A well-established body of democratic theory suggests that associations are the schools of democracy and, because they produce civic and active citizens, are vital to the quality of democracy. In this paper we find that this may not be the case in newer democracies with authoritarian legacies. Survey research in the large urban centers of São Paulo and Mexico City reveals that citizens who participate in associations are more likely to actively pursue a range of rights and entitlements, but this participation does not improve the quality of their relations with government.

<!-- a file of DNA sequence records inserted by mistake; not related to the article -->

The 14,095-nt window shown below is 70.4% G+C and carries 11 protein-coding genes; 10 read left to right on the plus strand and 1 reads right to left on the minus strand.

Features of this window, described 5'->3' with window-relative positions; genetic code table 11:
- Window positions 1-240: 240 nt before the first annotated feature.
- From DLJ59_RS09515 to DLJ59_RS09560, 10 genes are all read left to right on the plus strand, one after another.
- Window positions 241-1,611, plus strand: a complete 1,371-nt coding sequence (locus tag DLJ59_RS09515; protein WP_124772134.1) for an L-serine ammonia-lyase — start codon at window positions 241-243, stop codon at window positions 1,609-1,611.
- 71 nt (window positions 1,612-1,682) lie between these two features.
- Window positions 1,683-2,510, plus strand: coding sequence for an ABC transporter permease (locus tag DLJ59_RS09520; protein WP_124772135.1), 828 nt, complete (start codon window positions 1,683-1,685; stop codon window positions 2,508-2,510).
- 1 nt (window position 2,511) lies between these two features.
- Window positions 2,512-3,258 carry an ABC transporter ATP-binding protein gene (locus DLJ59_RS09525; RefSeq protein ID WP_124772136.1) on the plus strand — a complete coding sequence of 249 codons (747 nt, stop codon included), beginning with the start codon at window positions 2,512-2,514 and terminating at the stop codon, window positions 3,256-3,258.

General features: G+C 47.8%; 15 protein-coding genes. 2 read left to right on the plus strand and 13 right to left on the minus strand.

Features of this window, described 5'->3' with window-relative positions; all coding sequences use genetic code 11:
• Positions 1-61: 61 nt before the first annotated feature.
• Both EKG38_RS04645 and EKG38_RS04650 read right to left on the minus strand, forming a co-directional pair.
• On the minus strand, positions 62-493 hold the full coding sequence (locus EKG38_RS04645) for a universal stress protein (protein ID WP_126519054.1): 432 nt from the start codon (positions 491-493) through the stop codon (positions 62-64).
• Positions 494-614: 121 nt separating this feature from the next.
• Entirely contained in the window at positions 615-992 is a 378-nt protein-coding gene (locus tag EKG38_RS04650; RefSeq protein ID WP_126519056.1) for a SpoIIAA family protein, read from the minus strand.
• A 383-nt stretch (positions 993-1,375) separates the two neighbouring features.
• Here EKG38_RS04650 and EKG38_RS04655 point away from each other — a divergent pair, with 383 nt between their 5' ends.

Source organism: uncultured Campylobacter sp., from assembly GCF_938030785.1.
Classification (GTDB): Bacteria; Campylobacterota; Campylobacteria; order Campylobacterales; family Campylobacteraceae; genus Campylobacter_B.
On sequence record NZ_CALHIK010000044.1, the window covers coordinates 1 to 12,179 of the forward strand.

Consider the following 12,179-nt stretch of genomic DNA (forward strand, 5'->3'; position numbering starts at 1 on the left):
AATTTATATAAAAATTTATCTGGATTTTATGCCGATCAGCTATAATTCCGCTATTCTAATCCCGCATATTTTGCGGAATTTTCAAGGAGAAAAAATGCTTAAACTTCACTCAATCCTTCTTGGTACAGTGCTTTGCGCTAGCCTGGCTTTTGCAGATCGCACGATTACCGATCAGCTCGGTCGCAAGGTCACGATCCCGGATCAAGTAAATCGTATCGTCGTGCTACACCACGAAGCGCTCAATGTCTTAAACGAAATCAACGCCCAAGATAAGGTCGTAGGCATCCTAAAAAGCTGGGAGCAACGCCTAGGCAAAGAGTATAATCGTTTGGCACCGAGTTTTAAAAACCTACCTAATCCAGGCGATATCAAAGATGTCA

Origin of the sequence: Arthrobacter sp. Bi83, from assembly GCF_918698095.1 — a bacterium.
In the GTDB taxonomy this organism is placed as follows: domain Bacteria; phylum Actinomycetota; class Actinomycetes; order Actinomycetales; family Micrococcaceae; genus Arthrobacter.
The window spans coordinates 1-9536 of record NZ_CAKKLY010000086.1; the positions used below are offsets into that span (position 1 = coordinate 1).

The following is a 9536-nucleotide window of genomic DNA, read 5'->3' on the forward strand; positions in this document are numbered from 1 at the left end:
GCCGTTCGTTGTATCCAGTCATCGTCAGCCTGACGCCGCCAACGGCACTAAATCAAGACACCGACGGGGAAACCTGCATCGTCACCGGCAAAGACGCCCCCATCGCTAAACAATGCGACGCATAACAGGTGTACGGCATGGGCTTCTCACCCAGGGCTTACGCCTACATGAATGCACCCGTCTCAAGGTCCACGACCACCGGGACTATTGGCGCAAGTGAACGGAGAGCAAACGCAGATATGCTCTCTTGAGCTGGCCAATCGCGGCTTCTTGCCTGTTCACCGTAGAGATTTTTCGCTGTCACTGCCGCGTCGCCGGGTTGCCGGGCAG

Participation in associations does not make it more likely that an individual has the type of direct relations to government that approximate the democratic ideal, and that suggests that public officials treat citizens as legal equals and carriers of rights and entitlements. Instead, associations are as likely to reinforce the detached, brokered, or contentious relations to government that are common in newer democracies and vary in their distance from the democratic ideal. Rather than focus on voting behaviour or partisan activities, we explore the civil component of active citizenship that operates when citizens’ seek access to the public goods necessary for enjoyment of the rights and entitlements constitutive of contemporary citizenship.